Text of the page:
Why I Wish I Went to Alameda High
Recent graduate reflects on his private education
I can count the number of friends that I have in Alameda on one hand. This is especially astonishing given the fact that I was born in Alameda and have lived there for 18 years. I went home to Marina Village every day, but something was missing. I frequented Park Street, played soccer at Alameda Point, and attended the Fourth of July parade annually, yet I never felt like part of the community. I felt this way because of my education.
Having attended independent schools in Berkeley and Oakland my whole life, I had limited exposure to the Alameda community. None of my classmates lived in Alameda, so I spent a lot of my social time off the Island. I lacked a sort of continuity of community between school and home.
In the Bay Area, it is common for concerned parents to shy away from the increasingly underfunded public school system. My parents had me attend independent schools because, in this day and age education is more important than ever, and they feared I wouldn’t get one. I don’t resent their decision, nor am I unappreciative of the education that I’ve gotten from these schools. I am happy with where I am in my life and know that it is largely due to my academic background that I am here. But is getting to college the sole purpose?
College matriculation is certainly an important facet of high school, but so are the experiences. By going to a small independent high school in Oakland, what did I miss? How important is the concept of community in one’s education? Although these questions may seem of concern to few, they should in fact concern anyone who cares about education.
Being a part of one’s community is becoming progressively rare. In the novel Bowling Alone, Robert D. Putnam analyzes vast data and asserts that Americans are becoming increasingly disconnected from one another and that social structures are disintegrating. His research is compelling and I hate to think that I am a part of this social demise.
Maybe one way to save our deteriorating social structures is to keep our youth in public schools. Putnam writes about the decline in social organizations such as PTAs, bowling leagues, and other clubs across America. By attending public school, students are part of their hometown communities; they can learn about these clubs and even form some of their own.
Going to independent schools separated me from the Alameda community, and in doing so I feel that it has taken from my personal development as a community member. It is true that independent schools establish their own communities, but these are generally smaller and less diverse than those formed in public schools.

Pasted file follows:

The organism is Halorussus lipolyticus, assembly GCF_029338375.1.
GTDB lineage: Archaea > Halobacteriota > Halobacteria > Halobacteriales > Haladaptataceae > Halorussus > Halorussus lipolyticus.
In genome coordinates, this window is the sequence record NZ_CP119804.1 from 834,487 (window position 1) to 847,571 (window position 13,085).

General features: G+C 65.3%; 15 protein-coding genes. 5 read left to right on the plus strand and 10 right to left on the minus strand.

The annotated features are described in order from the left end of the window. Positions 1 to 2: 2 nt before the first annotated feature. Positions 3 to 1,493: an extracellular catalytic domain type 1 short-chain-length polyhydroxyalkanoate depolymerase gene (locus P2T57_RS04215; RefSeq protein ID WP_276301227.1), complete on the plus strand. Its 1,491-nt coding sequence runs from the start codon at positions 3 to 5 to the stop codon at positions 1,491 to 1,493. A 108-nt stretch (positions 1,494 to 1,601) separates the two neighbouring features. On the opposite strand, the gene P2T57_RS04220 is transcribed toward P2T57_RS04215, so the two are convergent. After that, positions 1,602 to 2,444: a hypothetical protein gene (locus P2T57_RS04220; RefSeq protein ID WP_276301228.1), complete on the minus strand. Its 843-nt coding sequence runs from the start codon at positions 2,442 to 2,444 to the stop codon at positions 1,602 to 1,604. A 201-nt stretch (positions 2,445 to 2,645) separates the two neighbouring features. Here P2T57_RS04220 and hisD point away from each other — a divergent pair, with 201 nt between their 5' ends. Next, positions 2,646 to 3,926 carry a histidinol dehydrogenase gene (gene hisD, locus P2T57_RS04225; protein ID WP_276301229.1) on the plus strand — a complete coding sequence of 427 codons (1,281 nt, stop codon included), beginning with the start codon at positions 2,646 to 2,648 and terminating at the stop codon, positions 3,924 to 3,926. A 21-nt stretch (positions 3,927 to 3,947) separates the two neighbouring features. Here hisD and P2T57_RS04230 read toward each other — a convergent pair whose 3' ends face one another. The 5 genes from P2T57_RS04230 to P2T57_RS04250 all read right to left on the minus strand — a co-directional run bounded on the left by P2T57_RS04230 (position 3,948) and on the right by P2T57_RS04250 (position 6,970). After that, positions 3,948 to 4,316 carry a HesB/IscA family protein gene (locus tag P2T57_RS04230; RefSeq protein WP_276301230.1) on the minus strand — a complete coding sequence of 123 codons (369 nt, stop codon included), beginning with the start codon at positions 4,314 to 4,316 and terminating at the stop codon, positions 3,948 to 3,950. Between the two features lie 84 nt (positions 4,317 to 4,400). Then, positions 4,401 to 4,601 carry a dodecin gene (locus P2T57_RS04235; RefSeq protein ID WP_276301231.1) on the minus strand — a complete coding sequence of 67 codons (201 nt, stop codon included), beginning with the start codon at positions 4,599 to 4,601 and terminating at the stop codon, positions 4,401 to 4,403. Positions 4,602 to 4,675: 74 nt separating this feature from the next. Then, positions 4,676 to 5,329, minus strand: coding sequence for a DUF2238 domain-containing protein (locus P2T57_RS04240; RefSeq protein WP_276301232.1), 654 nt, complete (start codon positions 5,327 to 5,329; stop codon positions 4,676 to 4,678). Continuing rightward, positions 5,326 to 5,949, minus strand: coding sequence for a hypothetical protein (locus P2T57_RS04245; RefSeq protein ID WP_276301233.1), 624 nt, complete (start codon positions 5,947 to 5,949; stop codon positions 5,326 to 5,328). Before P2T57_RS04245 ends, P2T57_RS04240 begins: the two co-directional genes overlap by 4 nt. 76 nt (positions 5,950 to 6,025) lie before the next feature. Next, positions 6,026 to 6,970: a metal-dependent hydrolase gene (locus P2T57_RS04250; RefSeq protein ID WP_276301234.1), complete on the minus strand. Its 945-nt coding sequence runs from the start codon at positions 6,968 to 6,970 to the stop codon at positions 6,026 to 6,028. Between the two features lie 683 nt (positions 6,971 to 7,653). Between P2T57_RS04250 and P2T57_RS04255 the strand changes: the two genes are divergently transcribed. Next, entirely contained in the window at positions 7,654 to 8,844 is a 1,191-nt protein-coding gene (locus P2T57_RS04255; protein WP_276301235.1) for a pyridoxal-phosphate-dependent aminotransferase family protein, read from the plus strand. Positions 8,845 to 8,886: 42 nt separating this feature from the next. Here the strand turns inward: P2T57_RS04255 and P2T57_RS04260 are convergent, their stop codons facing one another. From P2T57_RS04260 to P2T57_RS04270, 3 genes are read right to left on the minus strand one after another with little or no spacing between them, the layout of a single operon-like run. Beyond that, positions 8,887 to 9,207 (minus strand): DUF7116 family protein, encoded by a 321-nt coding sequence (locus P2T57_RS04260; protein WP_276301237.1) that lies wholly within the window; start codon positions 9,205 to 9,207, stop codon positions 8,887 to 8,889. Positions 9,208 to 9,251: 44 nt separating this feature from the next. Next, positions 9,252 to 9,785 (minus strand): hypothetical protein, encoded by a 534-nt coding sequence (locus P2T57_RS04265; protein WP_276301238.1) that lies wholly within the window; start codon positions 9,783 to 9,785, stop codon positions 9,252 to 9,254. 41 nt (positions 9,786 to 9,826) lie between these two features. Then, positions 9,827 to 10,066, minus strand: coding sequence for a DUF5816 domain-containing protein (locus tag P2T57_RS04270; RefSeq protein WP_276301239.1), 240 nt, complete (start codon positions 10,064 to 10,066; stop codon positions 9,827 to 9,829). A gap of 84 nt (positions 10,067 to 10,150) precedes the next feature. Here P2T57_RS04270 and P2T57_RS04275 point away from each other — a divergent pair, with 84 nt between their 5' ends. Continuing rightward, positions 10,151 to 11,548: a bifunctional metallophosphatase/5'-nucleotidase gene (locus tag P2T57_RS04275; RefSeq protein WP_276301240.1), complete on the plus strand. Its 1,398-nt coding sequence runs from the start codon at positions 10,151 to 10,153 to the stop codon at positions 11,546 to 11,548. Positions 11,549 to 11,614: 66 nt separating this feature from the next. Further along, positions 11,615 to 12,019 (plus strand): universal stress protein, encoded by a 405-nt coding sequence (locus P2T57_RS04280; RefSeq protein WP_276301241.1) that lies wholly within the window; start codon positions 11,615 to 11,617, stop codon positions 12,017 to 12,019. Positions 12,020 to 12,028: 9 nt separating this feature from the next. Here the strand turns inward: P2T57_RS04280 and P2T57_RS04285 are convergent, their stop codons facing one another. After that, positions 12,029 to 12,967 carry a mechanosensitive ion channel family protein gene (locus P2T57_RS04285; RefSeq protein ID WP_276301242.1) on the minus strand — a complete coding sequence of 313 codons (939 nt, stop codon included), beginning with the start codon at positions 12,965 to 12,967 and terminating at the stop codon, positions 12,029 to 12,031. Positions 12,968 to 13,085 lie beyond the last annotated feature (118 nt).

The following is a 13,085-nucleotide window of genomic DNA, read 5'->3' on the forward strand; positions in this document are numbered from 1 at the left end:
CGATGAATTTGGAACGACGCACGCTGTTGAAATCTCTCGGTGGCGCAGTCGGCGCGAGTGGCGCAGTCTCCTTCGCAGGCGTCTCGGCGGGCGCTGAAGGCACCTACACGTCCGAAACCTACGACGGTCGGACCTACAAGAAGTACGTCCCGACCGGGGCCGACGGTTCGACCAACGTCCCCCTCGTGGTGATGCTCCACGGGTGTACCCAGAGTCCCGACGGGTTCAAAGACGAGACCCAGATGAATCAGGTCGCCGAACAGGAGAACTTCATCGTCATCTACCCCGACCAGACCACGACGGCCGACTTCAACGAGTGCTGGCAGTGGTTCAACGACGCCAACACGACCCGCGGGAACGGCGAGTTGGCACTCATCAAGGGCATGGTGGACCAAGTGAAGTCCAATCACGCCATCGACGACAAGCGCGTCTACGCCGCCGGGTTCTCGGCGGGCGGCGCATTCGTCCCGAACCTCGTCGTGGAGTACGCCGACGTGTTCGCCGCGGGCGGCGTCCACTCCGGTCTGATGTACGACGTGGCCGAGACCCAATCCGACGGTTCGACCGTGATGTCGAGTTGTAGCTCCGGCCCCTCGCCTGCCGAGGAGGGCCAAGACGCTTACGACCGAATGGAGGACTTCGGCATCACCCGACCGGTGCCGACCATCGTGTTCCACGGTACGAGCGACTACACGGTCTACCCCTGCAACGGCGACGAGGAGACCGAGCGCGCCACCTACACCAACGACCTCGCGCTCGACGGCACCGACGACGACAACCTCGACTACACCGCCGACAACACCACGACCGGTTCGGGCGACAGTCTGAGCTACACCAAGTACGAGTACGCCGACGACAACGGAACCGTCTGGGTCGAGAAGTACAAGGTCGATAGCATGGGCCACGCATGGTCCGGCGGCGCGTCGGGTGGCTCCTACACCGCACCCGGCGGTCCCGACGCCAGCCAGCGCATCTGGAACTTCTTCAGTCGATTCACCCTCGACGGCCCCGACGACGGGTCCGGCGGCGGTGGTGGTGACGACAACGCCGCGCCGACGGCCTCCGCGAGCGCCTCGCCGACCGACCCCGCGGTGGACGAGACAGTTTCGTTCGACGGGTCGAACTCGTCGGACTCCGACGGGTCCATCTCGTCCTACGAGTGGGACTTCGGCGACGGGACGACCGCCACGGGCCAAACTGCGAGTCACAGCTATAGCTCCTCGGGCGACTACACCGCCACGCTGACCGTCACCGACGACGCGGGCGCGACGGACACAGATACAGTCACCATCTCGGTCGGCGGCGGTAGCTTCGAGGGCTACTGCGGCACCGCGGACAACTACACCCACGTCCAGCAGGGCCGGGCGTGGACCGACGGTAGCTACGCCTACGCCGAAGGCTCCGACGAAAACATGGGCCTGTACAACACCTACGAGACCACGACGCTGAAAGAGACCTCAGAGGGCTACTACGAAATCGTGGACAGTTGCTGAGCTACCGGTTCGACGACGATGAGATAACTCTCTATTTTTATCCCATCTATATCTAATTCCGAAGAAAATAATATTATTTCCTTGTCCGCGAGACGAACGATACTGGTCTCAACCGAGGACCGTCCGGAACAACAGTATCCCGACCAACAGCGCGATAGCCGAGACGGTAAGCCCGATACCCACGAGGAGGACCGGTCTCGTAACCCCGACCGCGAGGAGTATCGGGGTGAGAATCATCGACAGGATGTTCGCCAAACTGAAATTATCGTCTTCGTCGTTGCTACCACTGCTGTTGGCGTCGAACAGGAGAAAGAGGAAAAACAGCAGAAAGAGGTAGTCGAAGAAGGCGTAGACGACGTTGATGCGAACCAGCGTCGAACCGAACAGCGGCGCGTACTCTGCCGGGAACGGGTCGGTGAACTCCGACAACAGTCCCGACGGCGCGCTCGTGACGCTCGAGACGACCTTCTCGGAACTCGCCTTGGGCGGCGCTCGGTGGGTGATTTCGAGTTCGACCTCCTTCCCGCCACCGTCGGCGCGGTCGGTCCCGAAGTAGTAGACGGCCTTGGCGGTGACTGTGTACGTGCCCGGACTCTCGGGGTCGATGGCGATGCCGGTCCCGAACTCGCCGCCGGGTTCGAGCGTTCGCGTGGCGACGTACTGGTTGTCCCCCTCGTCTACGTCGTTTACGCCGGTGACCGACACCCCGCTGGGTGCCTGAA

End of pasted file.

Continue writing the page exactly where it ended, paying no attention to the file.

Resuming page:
Requiring an application process for admission to an independent school inevitably creates communities that are false-representations of the real world, and in my case of Alameda. Some anxious parents who seek only academic success for their children might disagree with me by saying that I am missing the point
of school by emphasizing community, but they fail to realize that a large part of education is learning how to become part of a community and how to live responsibly within it.
John Dewey, one of the most significant educational thinkers of the 20th century, describes school, in his novel The School and Society as "an embryonic community life with types of occupations that reflect the life of the larger society. When the school introduces and trains each child of society into membership within such a little community, we shall have the deepest and best guarantee of a larger society which is worthy, lovely and harmonious."
Public schools have the potential to fulfill Dewey’s vision because they are rooted in students’ immediate communities. Independent schools, on the other hand, remain separated. I use my experiences to demonstrate how this view is true; however, some may argue that I didn’t try hard enough to connect with the Alameda community.
Not attending school in Alameda doesn’t preclude one from getting involved in his or her community. I remember, however, the difficulties of connecting with youth my age. I spent several years playing recreational soccer with Alameda Soccer Club.
Whenever I went to practice, I noticed how all the kids were buddies with one another because they went to school together. No one on the team understood how I lived in Alameda but attended school in Berkeley. I don’t keep in touch or even remember any of the kids I played soccer with, but maybe I would if I went to school with them.
Future students and parents of those students must ask themselves what they desire out of education; I for one would have liked to be a Hornet.
Will Lowery is a freshman at Georgetown’s School of Foreign Service and an Alameda native.